Teamwork produces winning model for Israel education

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In December 2010, a teenager sparked a forest fire on Mount Carmel, near Haifa. The blaze persisted for four days and claimed 44 lives. It was the worst forest fire in Israeli history and became known as Ason haKarmel (the Carmel Disaster).

Before the flames had been extinguished, a first-grade student walked into the office of Barbara Gereboff, head of the Wornick Jewish Day School in Foster City. “We need to do something,” the young student told his principal. “We need to help our friends in Haifa.”

The fundraising drive sparked by this first-grader’s concern provided some financial aid to a school in the path of the blaze.

What drove this 6-year-old to instigate this relief effort? What was occurring in the classroom that led this child to understand the impact of the fire, to feel a strong connection to events occurring 10,000 miles away, and to feel compelled to take action?

Research indicates that Israel plays a strong role in Jewish-identity formation among American Jews. Responding to studies indicating that young American Jewish students are growing more “distant” from Israel than previous generations, the Jim Joseph Foundation funded a pilot project to improve Israel education substantially in 11 Northern California Jewish day schools.

The initiative was led and designed by Jewish LearningWorks in collaboration with the foundation, the iCenter and the participating schools. After four years, we learned a great deal about how to develop effective Israel education in day schools and how to create conditions that would lead a 6-year-old hearing about a fire on Mount Carmel to respond “What can I do to help?”

The initiative took on its own brand, BASIS (pronounced “bah-sees”), an acronym that worked in both English and Hebrew (Bay Area Schools Israel Synergy and Batei Sefer Yisrael-San Francisco). The project developed Israel curricula in the schools, addressing Israel education in numerous ways by touching on interrelated academic, social and structural aspects of the school community. It also tracked improvements in student learning and in the knowledge and skills of teachers.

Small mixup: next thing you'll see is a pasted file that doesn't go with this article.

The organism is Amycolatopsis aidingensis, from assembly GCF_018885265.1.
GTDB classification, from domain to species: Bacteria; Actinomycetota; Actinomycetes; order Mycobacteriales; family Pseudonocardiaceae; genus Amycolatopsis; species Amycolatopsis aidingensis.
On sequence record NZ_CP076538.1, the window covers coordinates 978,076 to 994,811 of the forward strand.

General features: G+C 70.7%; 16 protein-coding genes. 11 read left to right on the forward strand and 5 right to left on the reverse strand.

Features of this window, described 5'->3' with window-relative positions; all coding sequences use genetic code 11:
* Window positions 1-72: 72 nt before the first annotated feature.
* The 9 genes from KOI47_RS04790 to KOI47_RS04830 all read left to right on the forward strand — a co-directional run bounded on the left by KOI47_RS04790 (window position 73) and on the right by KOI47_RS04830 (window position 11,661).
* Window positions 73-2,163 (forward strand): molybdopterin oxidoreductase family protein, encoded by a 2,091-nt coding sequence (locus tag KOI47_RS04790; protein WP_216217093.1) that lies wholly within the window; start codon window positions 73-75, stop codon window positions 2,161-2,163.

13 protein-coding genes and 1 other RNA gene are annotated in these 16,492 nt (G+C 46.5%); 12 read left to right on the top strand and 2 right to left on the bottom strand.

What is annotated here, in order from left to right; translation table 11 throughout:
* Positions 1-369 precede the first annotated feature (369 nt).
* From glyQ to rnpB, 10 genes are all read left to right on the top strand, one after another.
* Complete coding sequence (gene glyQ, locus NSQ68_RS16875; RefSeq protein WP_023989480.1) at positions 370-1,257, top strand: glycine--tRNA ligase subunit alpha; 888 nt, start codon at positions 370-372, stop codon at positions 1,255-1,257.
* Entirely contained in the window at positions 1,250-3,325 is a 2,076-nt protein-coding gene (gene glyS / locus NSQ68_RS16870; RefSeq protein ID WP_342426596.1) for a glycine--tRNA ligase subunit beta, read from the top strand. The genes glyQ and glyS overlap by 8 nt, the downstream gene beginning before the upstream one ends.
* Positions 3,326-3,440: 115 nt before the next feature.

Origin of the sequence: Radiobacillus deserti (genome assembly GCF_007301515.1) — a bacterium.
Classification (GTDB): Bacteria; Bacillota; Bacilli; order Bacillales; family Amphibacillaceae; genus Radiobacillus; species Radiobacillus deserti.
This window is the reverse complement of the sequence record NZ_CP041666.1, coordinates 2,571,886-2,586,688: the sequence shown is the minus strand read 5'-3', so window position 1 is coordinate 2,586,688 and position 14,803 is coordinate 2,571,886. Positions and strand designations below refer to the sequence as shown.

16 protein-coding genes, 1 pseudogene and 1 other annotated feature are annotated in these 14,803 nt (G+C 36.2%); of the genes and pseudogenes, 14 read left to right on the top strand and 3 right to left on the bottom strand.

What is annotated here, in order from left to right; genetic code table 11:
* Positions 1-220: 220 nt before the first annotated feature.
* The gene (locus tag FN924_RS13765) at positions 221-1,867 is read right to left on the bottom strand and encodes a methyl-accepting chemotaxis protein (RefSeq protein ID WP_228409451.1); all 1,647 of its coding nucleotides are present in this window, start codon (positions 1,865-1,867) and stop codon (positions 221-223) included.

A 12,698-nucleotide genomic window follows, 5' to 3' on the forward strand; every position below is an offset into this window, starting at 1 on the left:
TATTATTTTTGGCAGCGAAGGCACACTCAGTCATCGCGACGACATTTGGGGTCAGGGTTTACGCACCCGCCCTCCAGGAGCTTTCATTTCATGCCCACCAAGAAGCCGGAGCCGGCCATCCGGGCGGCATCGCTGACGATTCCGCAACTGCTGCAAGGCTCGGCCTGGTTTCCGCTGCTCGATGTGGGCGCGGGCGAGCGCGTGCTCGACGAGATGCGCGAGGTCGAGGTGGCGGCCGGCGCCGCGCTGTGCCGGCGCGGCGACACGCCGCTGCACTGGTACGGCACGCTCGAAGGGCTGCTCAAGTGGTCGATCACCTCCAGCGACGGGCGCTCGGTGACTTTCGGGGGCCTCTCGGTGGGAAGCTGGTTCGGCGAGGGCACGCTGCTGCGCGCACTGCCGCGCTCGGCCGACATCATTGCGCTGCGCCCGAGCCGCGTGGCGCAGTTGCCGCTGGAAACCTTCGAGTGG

For example, Israel-related themes were interlaced with general studies subjects, such as social studies, where students looked at citizenship and immigration issues in Israel and California, and compared John Muir’s efforts to preserve California wilderness with Herzl’s struggle to reclaim land in Palestine at the same time.

In science, animal and plant species indigenous to the Holy Land (and mentioned in the Bible) were studied. In math, Bay Area students solved problems collaboratively with peers in twinned schools in Israel and practiced math and graphing skills in researching comparative population, demographic, geographic and economic statistics between California and Israel.

Israel, normally a Jewish studies subject, thus found its way into many aspects of school life, involving faculty, administrators, board members, parents and, of course, students.

During the course of the initiative, we learned what works: Establish a vision for Israel education consistent with the school’s values; create an Israel curriculum based on that vision; introduce creative educational strategies inside and outside the classroom; strengthen the proficiency of Israel educators; create a cohort — a community of schools and educators invested in Israel education — that can support and learn from one another; and develop the communal infrastructure to lead and sustain such an initiative.

The foundation also supported additional efforts to evaluate, reflect on and document lessons learned. Too often, such projects miss this important step and lose opportunities for shared learning.

This documentation — a small percentage of the project’s cost and, arguably, the most extensively documented initiative of its kind on the Internet — can be found at www.basisisraeleducation.org.  Communities throughout the country can implement their own BASIS, learning from our mistakes and successes.

Strengthening knowledge about Israel was an important outcome. Students were given a lens through which to interpret and understand this knowledge, and to contextualize the academic information so it mattered, thus facilitating personal connections with Israel.

So it is understandable how a 6-year-old student living in San Mateo could have heard about a fire on Mount Carmel, know where it was in relation to Haifa, understand the impact this fire would have on his friends at Reali School and, as a function of the personal relationship he had developed with Israel, be motivated to do something about it.

This is Israel education that works.

David Waksberg is CEO of Jewish LearningWorks. Chip Edelsberg is executive director of the Jim Joseph Foundation.